From rumor to signing in less than a week, the pursuit of Kim Kee-Hee of South Korea is another example of the Seattle Sounders taking advantage of the strict international rules of the Chinese Super League. Shanghai Shenua FC needed to cut an international, so Sounders President of Soccer and General Manager Garth Lagerwey swooped in to acquire the centerback.
The 28-year-old immediately bolsters the back line, which suddenly has three highly decorated CBs and enough depth to comfortably rotate during busier periods in the schedule.
“We’re excited add Kim to our roster,” said Sounders FC General Manager & President of Soccer Garth Lagerwey said via press release. “He brings solid experience from some topflight leagues and international tournaments and gives us more depth at a vital position. We’ve been fortunate that our international signings over the past few seasons have improved our team and we’re looking forward to continuing that trend with Kim.”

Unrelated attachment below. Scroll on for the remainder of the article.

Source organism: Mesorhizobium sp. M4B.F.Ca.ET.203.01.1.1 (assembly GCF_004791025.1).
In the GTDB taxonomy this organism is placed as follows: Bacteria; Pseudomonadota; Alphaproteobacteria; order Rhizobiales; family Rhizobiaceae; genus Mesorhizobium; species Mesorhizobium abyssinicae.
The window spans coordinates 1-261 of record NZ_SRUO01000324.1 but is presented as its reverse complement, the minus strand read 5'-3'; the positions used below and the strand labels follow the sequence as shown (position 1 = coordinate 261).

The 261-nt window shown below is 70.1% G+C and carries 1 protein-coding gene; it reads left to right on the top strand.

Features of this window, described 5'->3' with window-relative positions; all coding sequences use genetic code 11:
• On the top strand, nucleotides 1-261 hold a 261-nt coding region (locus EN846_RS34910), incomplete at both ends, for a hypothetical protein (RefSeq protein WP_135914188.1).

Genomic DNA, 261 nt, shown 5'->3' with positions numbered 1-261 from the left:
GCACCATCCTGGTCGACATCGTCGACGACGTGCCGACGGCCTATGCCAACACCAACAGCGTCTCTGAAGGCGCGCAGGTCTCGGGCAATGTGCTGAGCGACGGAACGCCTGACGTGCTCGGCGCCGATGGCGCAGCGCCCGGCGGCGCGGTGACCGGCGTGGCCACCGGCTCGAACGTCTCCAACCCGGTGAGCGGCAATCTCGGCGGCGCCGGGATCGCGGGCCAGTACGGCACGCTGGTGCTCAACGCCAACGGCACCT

The Sounders used Targeted Allocation Money, making Kim the fifth such player on the roster.
Kim also has a handful of appearances as a right back (most regularly in the 2015 AFC Champions League), as well as spot starts as a central midfielder and left back, but it’s his ability as a CB that is of interest to the Sounders.
The biggest downside to this move is the chance that Kim does not add depth during the World Cup, since South Korea qualified for the tournament. Kim started in five of South Korea’s 18 World Cup qualifying matches. He has the profile to be one of the final players to either make or miss the roster.
He will compete with Chad Marshall and Roman Torres for playing time with Seattle. Shanghai Shenhua is currently in preseason, with their first competitive match scheduled for March 2, so there is a chance that Kim can contribute quickly.
Former Sounders transfer target Oscar Romero just joined Shenhua, forcing them to move one of their internationals, another of whom is Obafemi Martins. Kim joined Shenua in 2016 for a reported fee of $6 million, which his agent called “the biggest in Korean history.” Prior to his move to China, Kim spent three years with Jeonbuk Hyundai Motors, where he had helped lead the club to back-to-back K-League titles.